The show is weakest in terms of the dialogue and character. Cheryl Blossom is the most apparent example of this — she comes off at this air-headed, overly vicious mean girl with some very sparsely added emotional baggage. There doesn’t feel like there’s a real character hiding in there, it just feels like a totally superficial portrayal. Veronica, Jughead, and Betty seem the most fleshed out, with complex motivations, hidden resentments, and generally reacting to events like a normal person would, though sometimes with some cheesy dialogue. Archie himself, however, tends to be a big bag of bland — wanting to be a jock and an artist, only really caught up in his own personal pursuits and having the rest of the characters doing the plot-heavy work. That said, I don’t think the acting itself is bad, but that’s a discussion for when I review this first season. 


There’s also the very disturbing aspect that I think might actually hurt it in the long run, because I foresee this being a larger narrative problem. Nothing seems to be taken too seriously. I mean, sure, the murder is taken very seriously, but a sexual predatory being allowed to leave the city without any real consequences, a teenaged girl’s body autonomy and parental rights are ignored and she has to flee, all of which takes 2 episodes, forging signatures, perjury, breaking and entering, shady money dealings, etc. Here’s the problem — when you have these big, dramatic plot points that don’t eventually led up to anything or set up stakes that have no payoff, the world just feels kind of superficial and thoughtless.

So, as an exercise in re-branding, does this work? Well, yes and no. Reviews have been generally positive, if somewhat middling, and ratings having been fair, putting it within the average range of a CW show but not beating out any of the highly popular Arrowverse shows. In this way, you can say it’s a success because it didn’t fail — so far, the ratings are holding pretty consistently and it is likely to be renewed. However, I think it’s a success in the sense that it did what it wanted to do — recreate the image of Archie and in the process, grab new fans, and if the online fan communities count as a solid metric, it’s done that quite well. Sure, it’s silly, a little melodramatic, and could use some help in the plot department, but it’s solid, more solid than its premise would imply. All I can say is I’ll be waiting up to the bitter end.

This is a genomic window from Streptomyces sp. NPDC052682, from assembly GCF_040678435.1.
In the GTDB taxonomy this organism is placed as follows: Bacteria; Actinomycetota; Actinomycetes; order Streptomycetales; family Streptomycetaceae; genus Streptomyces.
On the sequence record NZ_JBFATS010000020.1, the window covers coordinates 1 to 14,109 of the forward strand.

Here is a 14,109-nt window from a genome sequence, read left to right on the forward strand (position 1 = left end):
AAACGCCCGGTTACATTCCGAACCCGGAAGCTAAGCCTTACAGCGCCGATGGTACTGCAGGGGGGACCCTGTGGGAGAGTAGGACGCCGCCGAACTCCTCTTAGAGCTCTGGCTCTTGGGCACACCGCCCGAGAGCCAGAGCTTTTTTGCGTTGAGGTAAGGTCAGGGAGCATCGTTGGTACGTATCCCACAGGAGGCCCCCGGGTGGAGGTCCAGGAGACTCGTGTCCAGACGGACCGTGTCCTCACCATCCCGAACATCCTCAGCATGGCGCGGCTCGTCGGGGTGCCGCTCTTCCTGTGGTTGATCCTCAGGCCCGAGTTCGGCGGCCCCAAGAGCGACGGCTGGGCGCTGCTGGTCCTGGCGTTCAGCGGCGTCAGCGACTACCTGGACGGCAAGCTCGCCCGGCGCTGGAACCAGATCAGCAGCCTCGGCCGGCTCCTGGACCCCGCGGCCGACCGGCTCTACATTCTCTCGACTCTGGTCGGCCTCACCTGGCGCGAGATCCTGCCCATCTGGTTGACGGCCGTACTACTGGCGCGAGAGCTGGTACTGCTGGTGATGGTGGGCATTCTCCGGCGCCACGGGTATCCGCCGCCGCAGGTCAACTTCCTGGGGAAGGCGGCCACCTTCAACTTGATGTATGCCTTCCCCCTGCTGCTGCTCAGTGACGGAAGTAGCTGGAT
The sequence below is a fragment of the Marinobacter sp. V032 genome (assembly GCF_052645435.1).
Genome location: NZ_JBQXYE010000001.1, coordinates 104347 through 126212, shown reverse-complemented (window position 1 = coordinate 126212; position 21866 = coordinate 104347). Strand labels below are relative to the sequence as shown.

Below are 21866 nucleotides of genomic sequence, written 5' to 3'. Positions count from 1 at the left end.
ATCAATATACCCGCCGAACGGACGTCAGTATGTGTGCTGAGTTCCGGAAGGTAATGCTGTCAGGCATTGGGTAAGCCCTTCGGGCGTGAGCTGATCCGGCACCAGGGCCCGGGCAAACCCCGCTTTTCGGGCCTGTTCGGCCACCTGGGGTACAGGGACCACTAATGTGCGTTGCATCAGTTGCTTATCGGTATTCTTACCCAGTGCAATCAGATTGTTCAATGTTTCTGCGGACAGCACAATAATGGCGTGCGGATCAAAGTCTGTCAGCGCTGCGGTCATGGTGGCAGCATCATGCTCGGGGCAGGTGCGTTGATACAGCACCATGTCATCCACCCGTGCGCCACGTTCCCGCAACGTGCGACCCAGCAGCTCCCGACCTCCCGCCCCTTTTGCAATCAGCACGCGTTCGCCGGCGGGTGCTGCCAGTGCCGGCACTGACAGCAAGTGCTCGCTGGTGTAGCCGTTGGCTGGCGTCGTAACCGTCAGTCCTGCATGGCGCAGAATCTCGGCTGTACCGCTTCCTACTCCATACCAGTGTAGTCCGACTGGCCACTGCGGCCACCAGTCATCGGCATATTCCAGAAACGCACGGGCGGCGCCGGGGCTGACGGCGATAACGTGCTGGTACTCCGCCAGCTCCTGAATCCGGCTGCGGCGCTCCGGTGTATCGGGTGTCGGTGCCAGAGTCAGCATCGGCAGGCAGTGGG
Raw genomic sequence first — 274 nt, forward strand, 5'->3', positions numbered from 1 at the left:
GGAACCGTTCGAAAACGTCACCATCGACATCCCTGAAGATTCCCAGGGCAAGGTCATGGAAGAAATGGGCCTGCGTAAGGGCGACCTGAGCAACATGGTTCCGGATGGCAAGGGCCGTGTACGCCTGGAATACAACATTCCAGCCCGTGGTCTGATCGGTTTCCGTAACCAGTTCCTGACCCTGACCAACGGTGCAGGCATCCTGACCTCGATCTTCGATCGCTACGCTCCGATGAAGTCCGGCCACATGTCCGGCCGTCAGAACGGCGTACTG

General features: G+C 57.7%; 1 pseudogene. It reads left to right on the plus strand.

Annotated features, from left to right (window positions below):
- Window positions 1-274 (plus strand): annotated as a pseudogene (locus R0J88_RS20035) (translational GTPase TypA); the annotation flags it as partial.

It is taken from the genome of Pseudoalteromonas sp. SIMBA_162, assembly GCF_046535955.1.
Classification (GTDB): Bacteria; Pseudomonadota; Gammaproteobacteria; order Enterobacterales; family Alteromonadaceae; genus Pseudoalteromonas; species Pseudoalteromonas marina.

About The Author

Sara Roncero-Menendez

A reporter by trade, Sara is a lover of horror, sci-fi, and all things pop culture. From indies to classics to even the strangest schlock, all movies and TV shows are fair game. She believes Batman is the most fascinating superhero, and that Silent Hill is one of the best horror franchises ever made (as long as you don't count the movies). Fun Fact: The only movie Sara will not rewatch is The Room -- once was more than enough.